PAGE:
The risk of severe rhinoconjunctivitis among school-aged children is significantly increased by comorbid eczema, maternal history of allergic diseases, and exposure to high pollen counts, whereas living with fur-bearing pets during infancy appears to be protective, according to the findings of a nationwide Japanese online survey
The risk of severe rhinoconjunctivitis among school-aged children is significantly increased by comorbid eczema, maternal history of allergic diseases, and exposure to high pollen counts, whereas living with fur-bearing pets during infancy appears to be protective, according to the findings of a nationwide Japanese online survey.1
In undertaking their study, the researchers noted that little is known about factors associated with severity of childhood allergic rhinoconjunctivitis, despite the high prevalence of this disease, its impact on quality of life, and economic burden. They stated in their conclusion, “Further understanding of these risks and protective factors may lead to the discovery of new interventions aimed at managing the disease and improving the quality of life of patients and their caregivers.”1
The research was conducted using an International Study of Asthma and Allergies in Childhood-based questionnaire that was sent to a randomly selected sample of 35,000 families with children aged 6 to 18 years. Parents were asked to complete 1 questionnaire for each child they had within the age range of interest.1
More than 32,000 families responded, and complete questionnaires were available for 26,725 children aged 6 to 12 years. Current rhinoconjunctivitis (within the past 12 months) was reported for 5175 (19.4%) children, and 688 (13.3%) of affected children were identified as having severe symptoms (ie, nasal symptoms interfering with the child’s daily activities “a lot”); 89.1% of children with severe rhinoconjunctivitis had a history of pollinosis.1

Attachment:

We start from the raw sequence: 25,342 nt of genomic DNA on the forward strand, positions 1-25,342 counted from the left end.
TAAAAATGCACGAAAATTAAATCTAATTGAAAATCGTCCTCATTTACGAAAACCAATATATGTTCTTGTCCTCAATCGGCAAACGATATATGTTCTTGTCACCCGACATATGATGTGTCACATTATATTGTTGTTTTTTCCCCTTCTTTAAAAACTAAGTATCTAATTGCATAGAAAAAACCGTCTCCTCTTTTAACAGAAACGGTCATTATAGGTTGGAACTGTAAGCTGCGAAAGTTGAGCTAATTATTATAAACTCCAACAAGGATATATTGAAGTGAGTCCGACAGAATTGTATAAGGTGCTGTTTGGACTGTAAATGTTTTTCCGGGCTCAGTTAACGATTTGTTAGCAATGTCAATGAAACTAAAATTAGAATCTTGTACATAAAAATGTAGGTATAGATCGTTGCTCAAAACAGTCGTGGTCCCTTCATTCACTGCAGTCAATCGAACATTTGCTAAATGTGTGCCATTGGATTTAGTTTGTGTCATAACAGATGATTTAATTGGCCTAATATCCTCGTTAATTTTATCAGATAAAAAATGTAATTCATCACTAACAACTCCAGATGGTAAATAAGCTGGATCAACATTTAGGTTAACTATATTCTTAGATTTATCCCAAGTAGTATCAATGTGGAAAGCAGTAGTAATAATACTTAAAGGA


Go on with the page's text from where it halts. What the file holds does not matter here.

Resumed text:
Multivariate analyses were performed to assess factors associated with severe rhinoconjunctivitis. Having concurrent eczema was the strongest risk factor (adjusted odds ratio [OR], 1.45) followed by a maternal history of asthma (adjusted OR, 1.34) and a maternal history of allergic rhinitis (OR, 1.30).1 Children living in areas with a high cedar and cypress pollen count (≥3317/mm3), which are the major causes of pollinosis in Japan, were about 20% more likely to have severe rhinoconjunctivitis than their counterparts living in areas with a low count of those pollens (≤1921/mm3). Children living in households with fur-bearing pets during their first year of life had a 30% decreased risk for severe rhinoconjunctivitis relative to children with no furry pets.
In the multivariate analyses, no significant associations were found between severe rhinoconjunctivitis and history of wheeze, sex, birth weight, birth order, mode of birth delivery, breastfeeding, history of food allergy, obesity, maternal history of eczema, parental smoking, or paternal history for any allergic disease.1
The investigators compared their findings with those of 2 other published studies. One involving Spanish children aged 6 to 12 years also reported an association with eczema as well as with conjunctivitis and asthma.2 The other investigation, an Italian study including children aged 4 to 18 years, found rhinoconjunctivitis severity was associated with asthma, oral allergy syndrome, paternal smoking, and having older siblings, but not with paternal or maternal history of allergic diseases.3 The latter study also found that moderate to severe rhinitis was more common among children living in Central and Southern Italy compared with children living in Northern Italy, and the former group was also more often sensitized to pollens. Considering the latter finding and their own results, the Japanese researchers commented that pollens might affect the severity of rhinitis and/or conjunctivitis in many regions of the world.
Yoshida and colleagues acknowledged their survey study had potential limitations that include reliance on parental reports to identify allergic disease and its severity and the inability to account for effects of treatment on disease severity.1 They cited its large sample size and the very high survey response rate as its strengths.
1. Yoshida K, Sasaki M, Adachi Y, et al. Factors associated with the severity of childhood rhinoconjunctivitis. Allergol Int. November 29, 2015. Epub ahead of print.
2. Ibáñez MD, Valero AL, Montoro J, et al. Analysis of comorbidities and therapeutic approach for allergic rhinitis in a pediatric population in Spain. Pediatr Allergy Immunol. 2013;24(7):678-684.
3. Dondi A, Tripodi S, Panetta V, et al; Italian Pediatric Allergy Network (I-PAN). Pollen-induced allergic rhinitis in 1360 Italian children: comorbidities and determinants of severity. Pediatr Allergy Immunol. 2013;24(8):742-751.